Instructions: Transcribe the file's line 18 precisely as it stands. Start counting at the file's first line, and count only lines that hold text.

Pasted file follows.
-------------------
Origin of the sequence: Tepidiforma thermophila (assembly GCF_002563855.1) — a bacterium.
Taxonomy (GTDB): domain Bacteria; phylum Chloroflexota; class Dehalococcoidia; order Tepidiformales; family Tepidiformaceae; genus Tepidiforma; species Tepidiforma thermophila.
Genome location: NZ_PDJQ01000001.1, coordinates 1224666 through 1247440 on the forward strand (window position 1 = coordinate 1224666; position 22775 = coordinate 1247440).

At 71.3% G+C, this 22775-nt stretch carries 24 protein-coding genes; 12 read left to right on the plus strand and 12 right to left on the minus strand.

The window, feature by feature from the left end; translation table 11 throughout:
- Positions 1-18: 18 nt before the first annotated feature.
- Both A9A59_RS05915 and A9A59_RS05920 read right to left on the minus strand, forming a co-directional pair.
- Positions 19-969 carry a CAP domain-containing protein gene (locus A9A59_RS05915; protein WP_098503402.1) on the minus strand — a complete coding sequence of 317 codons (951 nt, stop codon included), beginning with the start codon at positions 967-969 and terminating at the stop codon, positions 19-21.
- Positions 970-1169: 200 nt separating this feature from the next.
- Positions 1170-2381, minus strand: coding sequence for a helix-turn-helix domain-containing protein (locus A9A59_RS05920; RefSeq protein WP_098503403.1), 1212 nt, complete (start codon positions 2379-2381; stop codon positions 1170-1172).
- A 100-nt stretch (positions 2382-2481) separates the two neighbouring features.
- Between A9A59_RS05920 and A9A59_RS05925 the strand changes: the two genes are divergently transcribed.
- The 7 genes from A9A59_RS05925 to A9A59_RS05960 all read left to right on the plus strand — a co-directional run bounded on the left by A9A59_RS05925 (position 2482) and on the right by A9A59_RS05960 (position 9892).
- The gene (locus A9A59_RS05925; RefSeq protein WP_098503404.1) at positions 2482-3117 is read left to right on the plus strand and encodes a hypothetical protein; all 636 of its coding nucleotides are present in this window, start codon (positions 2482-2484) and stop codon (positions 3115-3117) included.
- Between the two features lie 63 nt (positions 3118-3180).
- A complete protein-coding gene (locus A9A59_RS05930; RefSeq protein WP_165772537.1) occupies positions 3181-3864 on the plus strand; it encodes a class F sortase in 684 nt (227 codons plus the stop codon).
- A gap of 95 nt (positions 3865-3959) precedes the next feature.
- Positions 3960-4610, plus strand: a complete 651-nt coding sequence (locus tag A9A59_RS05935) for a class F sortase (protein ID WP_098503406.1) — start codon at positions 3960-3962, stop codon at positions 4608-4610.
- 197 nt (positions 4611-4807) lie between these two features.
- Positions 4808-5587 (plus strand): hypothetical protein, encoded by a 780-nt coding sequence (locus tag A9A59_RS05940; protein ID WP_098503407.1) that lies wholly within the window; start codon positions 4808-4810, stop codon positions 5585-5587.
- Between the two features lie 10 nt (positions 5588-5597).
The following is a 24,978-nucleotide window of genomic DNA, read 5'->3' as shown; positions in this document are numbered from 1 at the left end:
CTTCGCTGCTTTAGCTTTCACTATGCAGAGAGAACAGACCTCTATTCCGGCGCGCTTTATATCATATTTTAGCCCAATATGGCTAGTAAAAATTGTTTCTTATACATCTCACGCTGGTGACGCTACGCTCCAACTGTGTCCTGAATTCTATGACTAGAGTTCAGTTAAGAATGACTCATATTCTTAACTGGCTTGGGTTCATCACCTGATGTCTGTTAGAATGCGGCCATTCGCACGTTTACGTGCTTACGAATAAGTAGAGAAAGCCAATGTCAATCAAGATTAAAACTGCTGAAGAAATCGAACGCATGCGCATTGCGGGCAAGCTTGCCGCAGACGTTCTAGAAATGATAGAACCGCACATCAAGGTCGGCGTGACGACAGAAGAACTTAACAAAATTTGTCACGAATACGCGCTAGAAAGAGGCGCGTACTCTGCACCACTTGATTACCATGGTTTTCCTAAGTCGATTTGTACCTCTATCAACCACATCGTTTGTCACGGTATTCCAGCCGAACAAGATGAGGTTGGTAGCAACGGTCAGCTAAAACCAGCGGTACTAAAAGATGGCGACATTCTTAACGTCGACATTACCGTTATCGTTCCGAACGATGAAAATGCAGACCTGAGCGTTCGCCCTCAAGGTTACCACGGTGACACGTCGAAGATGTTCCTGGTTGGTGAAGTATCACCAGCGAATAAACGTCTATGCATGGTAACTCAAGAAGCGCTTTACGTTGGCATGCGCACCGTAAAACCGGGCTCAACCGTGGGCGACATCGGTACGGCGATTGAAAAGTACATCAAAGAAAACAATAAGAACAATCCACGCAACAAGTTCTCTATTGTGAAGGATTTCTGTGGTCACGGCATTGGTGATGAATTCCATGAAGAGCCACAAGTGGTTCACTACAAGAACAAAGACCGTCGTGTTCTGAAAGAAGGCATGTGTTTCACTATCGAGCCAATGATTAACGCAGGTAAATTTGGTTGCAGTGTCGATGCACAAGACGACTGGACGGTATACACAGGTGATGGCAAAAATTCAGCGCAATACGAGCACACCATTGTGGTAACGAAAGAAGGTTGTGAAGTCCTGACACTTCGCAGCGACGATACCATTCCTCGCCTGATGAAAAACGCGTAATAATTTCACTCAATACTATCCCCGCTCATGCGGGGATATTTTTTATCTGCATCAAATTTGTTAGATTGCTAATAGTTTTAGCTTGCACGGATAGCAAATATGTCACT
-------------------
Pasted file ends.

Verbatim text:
- Positions 3960-4610, plus strand: a complete 651-nt coding sequence (locus tag A9A59_RS05935) for a class F sortase (protein ID WP_098503406.1) — start codon at positions 3960-3962, stop codon at positions 4608-4610.